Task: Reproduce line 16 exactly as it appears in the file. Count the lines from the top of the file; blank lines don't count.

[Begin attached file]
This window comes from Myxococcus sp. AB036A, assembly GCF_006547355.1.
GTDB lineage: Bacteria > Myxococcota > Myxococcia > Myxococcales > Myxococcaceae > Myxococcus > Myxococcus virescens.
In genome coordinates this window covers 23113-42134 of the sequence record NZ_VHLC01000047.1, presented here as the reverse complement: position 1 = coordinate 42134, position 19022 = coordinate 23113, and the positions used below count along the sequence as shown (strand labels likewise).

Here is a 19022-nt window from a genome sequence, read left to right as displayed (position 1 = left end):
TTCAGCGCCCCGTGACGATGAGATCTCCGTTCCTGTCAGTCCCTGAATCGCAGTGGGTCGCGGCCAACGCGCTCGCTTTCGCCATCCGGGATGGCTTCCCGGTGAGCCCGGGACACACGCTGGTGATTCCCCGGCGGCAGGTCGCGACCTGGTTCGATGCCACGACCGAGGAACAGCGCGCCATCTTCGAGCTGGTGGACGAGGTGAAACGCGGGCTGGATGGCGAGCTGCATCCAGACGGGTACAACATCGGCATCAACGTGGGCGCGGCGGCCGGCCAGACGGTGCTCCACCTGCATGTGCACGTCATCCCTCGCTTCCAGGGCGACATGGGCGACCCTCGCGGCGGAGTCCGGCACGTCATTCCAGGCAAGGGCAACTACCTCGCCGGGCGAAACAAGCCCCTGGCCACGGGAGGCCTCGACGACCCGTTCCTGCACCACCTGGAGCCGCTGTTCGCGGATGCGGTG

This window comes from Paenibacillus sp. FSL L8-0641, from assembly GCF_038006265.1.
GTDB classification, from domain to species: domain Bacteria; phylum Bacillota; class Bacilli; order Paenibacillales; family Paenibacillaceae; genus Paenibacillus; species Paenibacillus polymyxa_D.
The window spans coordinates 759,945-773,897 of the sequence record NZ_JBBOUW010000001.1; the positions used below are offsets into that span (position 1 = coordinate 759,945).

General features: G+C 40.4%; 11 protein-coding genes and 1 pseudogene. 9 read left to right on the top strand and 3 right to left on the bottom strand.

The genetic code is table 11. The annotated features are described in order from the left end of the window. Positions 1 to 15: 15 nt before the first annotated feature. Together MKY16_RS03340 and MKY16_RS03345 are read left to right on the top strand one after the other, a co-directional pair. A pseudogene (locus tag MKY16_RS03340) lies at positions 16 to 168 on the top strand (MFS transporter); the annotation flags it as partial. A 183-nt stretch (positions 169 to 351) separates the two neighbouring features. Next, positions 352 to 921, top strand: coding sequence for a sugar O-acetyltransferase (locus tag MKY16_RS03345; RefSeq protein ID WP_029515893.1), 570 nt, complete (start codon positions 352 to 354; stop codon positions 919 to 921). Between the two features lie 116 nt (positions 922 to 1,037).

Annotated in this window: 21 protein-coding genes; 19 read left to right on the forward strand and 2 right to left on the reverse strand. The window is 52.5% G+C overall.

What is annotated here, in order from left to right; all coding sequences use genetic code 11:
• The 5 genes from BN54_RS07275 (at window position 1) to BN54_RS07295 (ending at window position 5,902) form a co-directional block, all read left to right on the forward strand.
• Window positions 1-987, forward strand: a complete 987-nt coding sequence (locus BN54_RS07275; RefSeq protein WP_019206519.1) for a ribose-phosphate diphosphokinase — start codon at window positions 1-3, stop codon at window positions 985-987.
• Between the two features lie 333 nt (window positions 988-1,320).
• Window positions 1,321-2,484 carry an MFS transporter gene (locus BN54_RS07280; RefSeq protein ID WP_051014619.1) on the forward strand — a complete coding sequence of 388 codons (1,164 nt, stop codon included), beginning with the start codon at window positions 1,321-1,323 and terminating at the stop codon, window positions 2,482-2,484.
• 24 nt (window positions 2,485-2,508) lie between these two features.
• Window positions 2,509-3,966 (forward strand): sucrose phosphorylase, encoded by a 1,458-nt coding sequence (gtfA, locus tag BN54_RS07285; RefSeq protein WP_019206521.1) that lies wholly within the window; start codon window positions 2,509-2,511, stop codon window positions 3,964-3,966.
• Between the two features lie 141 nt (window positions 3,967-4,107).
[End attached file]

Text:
• Window positions 1,321-2,484 carry an MFS transporter gene (locus BN54_RS07280; RefSeq protein ID WP_051014619.1) on the forward strand — a complete coding sequence of 388 codons (1,164 nt, stop codon included), beginning with the start codon at window positions 1,321-1,323 and terminating at the stop codon, window positions 2,482-2,484.